Dealing With Dandelions
Wednesday, May 19, 2004; Page F04
HOW TO CUT: Armed with a pair of garden shears, head out into the yard with a big basket. Lift up the leaves and then pull the whole plant upward. You may need shears to cut the root. Snip off the root right above where the leaves spread out, in order to loosen the dirt and remove the older leaves. They won't taste as good as the juicier young leaves anyway.
WHERE TO LOOK: You can easily collect a basket full of dandelions in about a half-hour. If you live in an older neighborhood where the yard is spacious and the lawn is ancient, like mine in Arlington, the pickings are easy. However, your yard is not the only place to harvest dandelions. As soon as you start to pay attention, your dinner greens become fresh and free. My routine after-lunch walk on the bike trail nets me a plentiful bounty. You should be careful to avoid areas that might be sprayed with pesticides, though. For a safer bet, farm-grown dandelions are sold in some grocery stores. At a Korean market in Northern Virginia I saw the label "dandelion" on a bunch of leaves that were about 20 inches long! They had been grown in Texas. Upon closer inspection, I could recognize the stacked triangle pattern on the leaves, but there was quite a difference from the ones I found in my yard.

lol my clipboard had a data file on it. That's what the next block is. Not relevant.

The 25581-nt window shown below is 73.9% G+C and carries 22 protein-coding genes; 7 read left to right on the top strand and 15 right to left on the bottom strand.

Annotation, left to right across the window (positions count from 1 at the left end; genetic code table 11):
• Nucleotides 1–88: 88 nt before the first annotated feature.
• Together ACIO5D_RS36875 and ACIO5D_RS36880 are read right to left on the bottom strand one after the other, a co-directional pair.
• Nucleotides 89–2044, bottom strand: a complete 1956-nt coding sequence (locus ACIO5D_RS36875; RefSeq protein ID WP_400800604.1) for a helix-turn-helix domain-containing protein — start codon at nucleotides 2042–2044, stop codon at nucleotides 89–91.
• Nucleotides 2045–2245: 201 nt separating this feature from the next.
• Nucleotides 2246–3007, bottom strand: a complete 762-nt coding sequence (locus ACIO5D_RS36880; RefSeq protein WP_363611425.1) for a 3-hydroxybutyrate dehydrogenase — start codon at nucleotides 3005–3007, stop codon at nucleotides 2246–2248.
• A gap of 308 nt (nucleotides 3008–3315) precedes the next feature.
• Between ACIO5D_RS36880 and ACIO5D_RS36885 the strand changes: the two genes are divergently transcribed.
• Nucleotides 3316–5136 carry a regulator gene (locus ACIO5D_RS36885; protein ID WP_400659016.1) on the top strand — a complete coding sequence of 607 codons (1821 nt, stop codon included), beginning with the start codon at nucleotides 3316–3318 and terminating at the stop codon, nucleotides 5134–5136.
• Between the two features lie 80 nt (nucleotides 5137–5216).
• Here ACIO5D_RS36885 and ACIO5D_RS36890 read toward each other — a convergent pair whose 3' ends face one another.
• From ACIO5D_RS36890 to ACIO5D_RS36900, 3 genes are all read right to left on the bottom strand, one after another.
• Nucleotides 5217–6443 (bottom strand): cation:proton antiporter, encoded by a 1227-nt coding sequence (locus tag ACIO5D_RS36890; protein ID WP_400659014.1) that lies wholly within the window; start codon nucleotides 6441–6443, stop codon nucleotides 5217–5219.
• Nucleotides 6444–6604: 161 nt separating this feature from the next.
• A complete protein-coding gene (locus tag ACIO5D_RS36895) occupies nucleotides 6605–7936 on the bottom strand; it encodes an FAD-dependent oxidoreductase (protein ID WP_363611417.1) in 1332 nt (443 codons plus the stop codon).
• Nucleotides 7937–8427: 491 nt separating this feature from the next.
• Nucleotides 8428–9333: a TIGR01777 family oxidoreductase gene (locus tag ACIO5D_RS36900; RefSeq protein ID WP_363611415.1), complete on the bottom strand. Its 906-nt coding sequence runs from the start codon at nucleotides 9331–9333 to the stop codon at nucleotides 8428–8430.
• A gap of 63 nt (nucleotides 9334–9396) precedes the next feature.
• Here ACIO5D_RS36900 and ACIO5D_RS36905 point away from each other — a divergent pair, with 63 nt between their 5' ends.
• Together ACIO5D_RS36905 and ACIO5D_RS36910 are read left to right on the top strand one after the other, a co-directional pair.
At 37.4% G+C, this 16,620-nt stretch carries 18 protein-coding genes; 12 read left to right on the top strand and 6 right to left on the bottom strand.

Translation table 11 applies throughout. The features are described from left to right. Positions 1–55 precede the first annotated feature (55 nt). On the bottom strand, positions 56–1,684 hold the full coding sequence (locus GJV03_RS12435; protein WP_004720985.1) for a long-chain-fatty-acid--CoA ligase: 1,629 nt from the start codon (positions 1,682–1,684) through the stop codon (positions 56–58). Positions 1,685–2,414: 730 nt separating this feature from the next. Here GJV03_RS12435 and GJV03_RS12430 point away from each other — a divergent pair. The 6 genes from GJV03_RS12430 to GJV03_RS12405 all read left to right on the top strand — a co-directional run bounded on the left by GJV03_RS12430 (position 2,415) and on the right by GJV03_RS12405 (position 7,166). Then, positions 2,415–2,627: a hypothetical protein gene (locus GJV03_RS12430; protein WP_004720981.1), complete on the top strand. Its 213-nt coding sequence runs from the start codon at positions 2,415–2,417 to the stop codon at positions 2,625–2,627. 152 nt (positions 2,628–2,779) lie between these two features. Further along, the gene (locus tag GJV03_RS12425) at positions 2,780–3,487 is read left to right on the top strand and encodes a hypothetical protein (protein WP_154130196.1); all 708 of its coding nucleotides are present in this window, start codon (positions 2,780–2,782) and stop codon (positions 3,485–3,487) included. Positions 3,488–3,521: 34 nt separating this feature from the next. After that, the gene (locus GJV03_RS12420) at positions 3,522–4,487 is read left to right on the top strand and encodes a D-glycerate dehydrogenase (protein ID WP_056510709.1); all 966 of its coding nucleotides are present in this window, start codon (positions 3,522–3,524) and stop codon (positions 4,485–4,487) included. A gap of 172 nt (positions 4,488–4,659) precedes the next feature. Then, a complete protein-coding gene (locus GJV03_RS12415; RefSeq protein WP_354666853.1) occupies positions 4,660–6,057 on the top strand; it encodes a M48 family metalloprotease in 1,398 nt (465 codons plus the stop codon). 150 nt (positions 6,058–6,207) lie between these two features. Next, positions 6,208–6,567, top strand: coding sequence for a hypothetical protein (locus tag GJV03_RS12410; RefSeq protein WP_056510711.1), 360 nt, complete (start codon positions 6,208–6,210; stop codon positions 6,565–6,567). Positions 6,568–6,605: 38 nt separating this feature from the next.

OTHER FACTS: Dandelion greens are rich in beta carotene, potassium, lecithin and iron and a common ingredient in many cultures. Italians put them in lasagna, pizza and casseroles; Germans mix them with mashed potatoes; Hungarians eat them with eggs. Dandelion leaves are eaten in salad and dandelion roots are sauteed as a side dish. The flowers are mixed with batter to be fried into fritters or made into dandelion wine. One herb farm's best-selling tea blend is dandelion with peppermint, red clover, nettles, parsley and cloves.
-- Shi Li
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